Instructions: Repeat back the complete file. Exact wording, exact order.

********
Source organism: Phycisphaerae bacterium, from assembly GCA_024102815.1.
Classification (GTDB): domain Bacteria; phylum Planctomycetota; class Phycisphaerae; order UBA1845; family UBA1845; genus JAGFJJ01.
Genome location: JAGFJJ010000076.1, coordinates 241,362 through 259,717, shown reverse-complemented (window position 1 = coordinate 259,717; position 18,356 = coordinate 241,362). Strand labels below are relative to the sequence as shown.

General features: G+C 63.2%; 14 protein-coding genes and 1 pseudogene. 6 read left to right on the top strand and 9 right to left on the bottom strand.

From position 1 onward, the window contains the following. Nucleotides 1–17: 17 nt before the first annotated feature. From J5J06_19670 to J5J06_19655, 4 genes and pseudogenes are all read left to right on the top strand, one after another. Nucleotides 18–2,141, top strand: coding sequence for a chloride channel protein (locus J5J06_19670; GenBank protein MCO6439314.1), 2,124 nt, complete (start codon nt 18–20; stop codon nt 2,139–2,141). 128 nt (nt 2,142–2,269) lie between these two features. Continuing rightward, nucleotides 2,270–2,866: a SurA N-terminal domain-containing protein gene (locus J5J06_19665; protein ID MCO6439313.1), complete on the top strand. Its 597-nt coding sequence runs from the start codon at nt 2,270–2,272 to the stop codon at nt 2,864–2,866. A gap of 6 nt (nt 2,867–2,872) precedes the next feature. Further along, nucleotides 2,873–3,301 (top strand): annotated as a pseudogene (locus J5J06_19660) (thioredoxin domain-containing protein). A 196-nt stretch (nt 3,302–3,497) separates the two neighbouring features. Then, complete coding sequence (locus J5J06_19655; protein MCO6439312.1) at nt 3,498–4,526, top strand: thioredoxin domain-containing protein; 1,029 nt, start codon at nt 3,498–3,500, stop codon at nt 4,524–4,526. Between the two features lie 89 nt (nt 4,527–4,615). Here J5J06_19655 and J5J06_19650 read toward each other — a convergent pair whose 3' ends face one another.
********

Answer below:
Source organism: Phycisphaerae bacterium, from assembly GCA_024102815.1.
Classification (GTDB): domain Bacteria; phylum Planctomycetota; class Phycisphaerae; order UBA1845; family UBA1845; genus JAGFJJ01.
Genome location: JAGFJJ010000076.1, coordinates 241,362 through 259,717, shown reverse-complemented (window position 1 = coordinate 259,717; position 18,356 = coordinate 241,362). Strand labels below are relative to the sequence as shown.

General features: G+C 63.2%; 14 protein-coding genes and 1 pseudogene. 6 read left to right on the top strand and 9 right to left on the bottom strand.

From position 1 onward, the window contains the following. Nucleotides 1–17: 17 nt before the first annotated feature. From J5J06_19670 to J5J06_19655, 4 genes and pseudogenes are all read left to right on the top strand, one after another. Nucleotides 18–2,141, top strand: coding sequence for a chloride channel protein (locus J5J06_19670; GenBank protein MCO6439314.1), 2,124 nt, complete (start codon nt 18–20; stop codon nt 2,139–2,141). 128 nt (nt 2,142–2,269) lie between these two features. Continuing rightward, nucleotides 2,270–2,866: a SurA N-terminal domain-containing protein gene (locus J5J06_19665; protein ID MCO6439313.1), complete on the top strand. Its 597-nt coding sequence runs from the start codon at nt 2,270–2,272 to the stop codon at nt 2,864–2,866. A gap of 6 nt (nt 2,867–2,872) precedes the next feature. Further along, nucleotides 2,873–3,301 (top strand): annotated as a pseudogene (locus J5J06_19660) (thioredoxin domain-containing protein). A 196-nt stretch (nt 3,302–3,497) separates the two neighbouring features. Then, complete coding sequence (locus J5J06_19655; protein MCO6439312.1) at nt 3,498–4,526, top strand: thioredoxin domain-containing protein; 1,029 nt, start codon at nt 3,498–3,500, stop codon at nt 4,524–4,526. Between the two features lie 89 nt (nt 4,527–4,615). Here J5J06_19655 and J5J06_19650 read toward each other — a convergent pair whose 3' ends face one another.